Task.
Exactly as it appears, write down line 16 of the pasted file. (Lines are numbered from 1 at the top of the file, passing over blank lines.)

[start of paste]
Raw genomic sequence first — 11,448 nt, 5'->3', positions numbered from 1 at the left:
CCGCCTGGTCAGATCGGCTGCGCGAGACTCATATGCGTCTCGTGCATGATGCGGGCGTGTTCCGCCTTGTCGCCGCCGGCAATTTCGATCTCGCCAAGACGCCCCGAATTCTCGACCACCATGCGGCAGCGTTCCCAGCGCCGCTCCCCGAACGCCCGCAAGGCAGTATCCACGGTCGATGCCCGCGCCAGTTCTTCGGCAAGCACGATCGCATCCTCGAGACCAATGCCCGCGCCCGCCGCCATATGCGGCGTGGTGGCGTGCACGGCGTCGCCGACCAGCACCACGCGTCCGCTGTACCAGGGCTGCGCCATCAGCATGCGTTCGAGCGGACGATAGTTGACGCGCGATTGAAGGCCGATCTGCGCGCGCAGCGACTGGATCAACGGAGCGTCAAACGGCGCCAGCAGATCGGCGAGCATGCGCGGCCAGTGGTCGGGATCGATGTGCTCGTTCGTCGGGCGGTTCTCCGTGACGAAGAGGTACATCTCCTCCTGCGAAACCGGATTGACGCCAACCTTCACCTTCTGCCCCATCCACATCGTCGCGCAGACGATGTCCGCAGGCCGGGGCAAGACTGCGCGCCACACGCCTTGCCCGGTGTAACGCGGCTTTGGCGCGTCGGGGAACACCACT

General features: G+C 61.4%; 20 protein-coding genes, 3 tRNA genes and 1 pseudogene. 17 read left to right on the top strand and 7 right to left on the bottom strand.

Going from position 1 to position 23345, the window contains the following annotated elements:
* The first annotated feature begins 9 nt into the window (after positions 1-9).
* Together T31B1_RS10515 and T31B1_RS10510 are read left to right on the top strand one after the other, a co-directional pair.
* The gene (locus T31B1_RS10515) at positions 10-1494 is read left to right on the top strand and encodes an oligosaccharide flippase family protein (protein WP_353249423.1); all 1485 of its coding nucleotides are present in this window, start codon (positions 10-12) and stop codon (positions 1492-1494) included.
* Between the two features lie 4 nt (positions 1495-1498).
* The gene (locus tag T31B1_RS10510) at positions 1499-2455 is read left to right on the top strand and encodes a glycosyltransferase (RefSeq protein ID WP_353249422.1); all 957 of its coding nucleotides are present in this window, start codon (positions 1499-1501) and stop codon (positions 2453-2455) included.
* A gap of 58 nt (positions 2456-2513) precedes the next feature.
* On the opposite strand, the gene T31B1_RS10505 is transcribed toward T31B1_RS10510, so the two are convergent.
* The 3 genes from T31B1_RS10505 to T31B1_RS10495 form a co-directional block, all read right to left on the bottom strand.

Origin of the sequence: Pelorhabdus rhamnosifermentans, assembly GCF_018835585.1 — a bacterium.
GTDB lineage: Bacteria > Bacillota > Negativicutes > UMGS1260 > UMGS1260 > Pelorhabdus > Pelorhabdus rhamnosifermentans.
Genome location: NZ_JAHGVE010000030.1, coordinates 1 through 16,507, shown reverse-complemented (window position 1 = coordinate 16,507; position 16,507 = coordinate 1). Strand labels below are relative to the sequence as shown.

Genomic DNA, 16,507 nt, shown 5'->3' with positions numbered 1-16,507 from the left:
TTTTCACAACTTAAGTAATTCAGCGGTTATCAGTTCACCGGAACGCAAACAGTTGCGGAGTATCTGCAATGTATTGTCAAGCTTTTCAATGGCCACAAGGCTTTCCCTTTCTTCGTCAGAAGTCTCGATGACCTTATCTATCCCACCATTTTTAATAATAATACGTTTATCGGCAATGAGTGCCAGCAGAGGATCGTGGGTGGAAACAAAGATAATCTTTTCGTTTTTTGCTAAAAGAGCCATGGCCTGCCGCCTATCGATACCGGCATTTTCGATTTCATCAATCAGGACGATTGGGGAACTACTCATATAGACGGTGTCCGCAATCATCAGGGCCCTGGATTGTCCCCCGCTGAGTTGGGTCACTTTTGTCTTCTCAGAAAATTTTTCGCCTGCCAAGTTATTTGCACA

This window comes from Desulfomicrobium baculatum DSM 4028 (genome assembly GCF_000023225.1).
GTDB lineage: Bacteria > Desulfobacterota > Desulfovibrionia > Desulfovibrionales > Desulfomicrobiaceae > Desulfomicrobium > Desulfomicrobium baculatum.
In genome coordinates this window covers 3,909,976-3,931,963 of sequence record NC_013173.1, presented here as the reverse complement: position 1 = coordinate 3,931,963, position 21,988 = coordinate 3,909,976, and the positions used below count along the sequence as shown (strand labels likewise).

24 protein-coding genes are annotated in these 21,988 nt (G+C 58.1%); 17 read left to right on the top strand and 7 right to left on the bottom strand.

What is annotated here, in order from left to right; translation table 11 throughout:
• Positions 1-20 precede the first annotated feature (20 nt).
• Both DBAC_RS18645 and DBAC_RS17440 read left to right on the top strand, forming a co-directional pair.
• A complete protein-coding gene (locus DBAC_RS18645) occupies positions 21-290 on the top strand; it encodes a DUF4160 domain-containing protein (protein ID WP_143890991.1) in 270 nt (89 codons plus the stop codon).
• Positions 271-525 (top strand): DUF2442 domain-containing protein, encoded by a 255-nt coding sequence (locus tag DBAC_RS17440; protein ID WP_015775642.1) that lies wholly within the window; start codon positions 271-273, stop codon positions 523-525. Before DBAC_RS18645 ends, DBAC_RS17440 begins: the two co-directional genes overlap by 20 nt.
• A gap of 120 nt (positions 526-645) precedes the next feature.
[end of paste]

Genomic DNA, 16,507 nt, shown 5'->3' with positions numbered 1-16,507 from the left: